This bill amends the Broadcasting Services Act 1992 and the Australian Communications and Media Authority Act 2005, with a range of measures to reduce the regulatory compliance burden on regional commercial radio and commercial television broadcasters. Once again we are seeing the government serving up regulatory changes when what is actually needed is major reform. This government has been refusing to act on these issues for years. Yet again, the government delays genuine reform when the industry is really crying out for support. As we said, we're not opposing this bill; we won't stand in the way of relatively minor amendments to alleviate the burden on our regional broadcasters. But we are very concerned that regional Australians are missing out as a result of this government's ongoing failure to support regional media.
I would like to pay tribute to the local media in my area, on the New South Wales North Coast. Whether it be print, radio or TV, they are all outstanding. Unfortunately, the media landscape in areas like mine is diminishing. Only a short while ago, we saw the closure of several News Corp newspapers on the New South Wales North Coast and a whole range of closures by News Corp across the country. These newspapers are now digital-only editions. The fact that those newspapers stopped printing was a devastating blow for our local community. These papers include Ballina ShireAdvocate, Tweed Daily News, Byron Shire News and The Northern Starall local newspapers for our area. The fact is that local newspapers and local journalists play an essential role in breaking news and telling stories that matter to us, to our families and to our communities. Our newspapers have been an essential service in times of bushfires and floods and recently with the coronavirus pandemic.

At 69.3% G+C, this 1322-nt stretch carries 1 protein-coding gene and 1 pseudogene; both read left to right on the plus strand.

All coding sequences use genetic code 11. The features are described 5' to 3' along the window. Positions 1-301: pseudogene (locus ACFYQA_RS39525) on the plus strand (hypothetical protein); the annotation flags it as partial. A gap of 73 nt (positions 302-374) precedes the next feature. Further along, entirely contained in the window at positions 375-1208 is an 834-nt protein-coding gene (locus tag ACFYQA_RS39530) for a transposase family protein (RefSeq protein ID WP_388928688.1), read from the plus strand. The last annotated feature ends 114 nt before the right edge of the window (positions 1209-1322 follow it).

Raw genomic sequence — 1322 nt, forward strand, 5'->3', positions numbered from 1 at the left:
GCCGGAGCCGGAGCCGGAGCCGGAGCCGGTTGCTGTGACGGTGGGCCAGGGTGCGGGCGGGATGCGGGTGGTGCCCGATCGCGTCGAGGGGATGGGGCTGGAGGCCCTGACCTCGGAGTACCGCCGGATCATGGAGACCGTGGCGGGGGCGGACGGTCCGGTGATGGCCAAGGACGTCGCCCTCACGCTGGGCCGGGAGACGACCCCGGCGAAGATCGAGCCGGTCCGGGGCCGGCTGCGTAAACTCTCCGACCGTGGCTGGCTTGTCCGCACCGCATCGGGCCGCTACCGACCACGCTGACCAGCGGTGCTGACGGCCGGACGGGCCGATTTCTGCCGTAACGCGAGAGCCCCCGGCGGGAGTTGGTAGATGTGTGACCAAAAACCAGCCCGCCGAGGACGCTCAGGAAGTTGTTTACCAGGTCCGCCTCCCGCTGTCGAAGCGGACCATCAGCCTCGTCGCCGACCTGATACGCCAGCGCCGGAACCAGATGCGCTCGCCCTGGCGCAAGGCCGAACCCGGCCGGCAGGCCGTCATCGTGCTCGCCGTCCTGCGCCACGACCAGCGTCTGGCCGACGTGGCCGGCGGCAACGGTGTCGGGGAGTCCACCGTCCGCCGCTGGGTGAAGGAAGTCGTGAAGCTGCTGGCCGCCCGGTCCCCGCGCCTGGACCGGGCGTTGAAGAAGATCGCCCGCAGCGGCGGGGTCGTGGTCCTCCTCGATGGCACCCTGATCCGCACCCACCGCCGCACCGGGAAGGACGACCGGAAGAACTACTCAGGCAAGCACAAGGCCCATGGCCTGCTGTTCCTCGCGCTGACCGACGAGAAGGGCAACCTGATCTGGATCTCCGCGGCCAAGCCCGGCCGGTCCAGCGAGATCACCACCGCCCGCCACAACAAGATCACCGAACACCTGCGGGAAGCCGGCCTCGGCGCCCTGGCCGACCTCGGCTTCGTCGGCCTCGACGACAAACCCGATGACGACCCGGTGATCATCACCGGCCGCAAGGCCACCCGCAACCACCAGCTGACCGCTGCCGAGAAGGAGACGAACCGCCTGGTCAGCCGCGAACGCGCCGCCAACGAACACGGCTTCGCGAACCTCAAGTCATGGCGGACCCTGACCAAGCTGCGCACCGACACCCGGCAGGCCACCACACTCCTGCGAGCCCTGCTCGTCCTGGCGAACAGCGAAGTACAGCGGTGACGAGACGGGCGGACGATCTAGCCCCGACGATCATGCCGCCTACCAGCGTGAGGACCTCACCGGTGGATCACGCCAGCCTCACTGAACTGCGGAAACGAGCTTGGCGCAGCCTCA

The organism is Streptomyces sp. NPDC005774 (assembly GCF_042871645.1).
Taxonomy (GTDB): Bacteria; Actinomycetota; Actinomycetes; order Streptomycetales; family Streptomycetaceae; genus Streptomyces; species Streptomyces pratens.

Over decades, these newspapers have been our community noticeboards for local events and sports announcements. They've also been an important place for advertisers to promote our outstanding local goods and services. It is important to note that this has been very difficult for older Australians, who have relied on their regular newspaper. Not many of them are on the internet, and they are really disappointed to not have their local community paper. I've been very fortunate to work with so many local editors, journalists and photographers over many years, and I know they all have a very deep commitment to the region. I wish them all well. It was a very devastating blow to have those major job losses in a regional area.
I would also like to take this opportunity to acknowledge the outstanding independent newspapers in my region—newspapers like The Byron Shire Echo, Tweed Valley Weekly and The Nimbin Good Times. They are all run locally and independently. They provide great local information for our community. I note their important role, and they are even more important now with fewer newspapers in our region. We also have some new community newspapers starting up, which is very exciting. I wish them well. It is wonderful to see such strong independent newspapers, and we would like to see some more. Our community is certainly very supportive of that.
It's been a very difficult time for regional media right across the country. Also, this government's cuts to the ABC have made it very difficult for our region and many others. This is an issue that people raise with me all the time. The ABC is vital everywhere and it is exceptionally vital for regional Australia. It seems that, in the face of a crisis in regional media, this government is actively making things worse by cutting ABC funding. Since 2014, around 800 ABC staff have lost their jobs, the Australia Network has been axed, short-wave radio has been shut down, and the number of hours of ABC factual programming has dropped by 60 per cent, drama by 20 per cent and documentary by 13.5 per cent. It's important to note the final report of the ACCC's digital platforms inquiry examined ABC funding and found:
Further, the public broadcasters are not currently resourced to fully compensate for the decline in local reporting previously produced by traditional commercial publishers.
They recommended 'that stable and adequate funding be provided to the ABC and SBS'. They're very clear about that.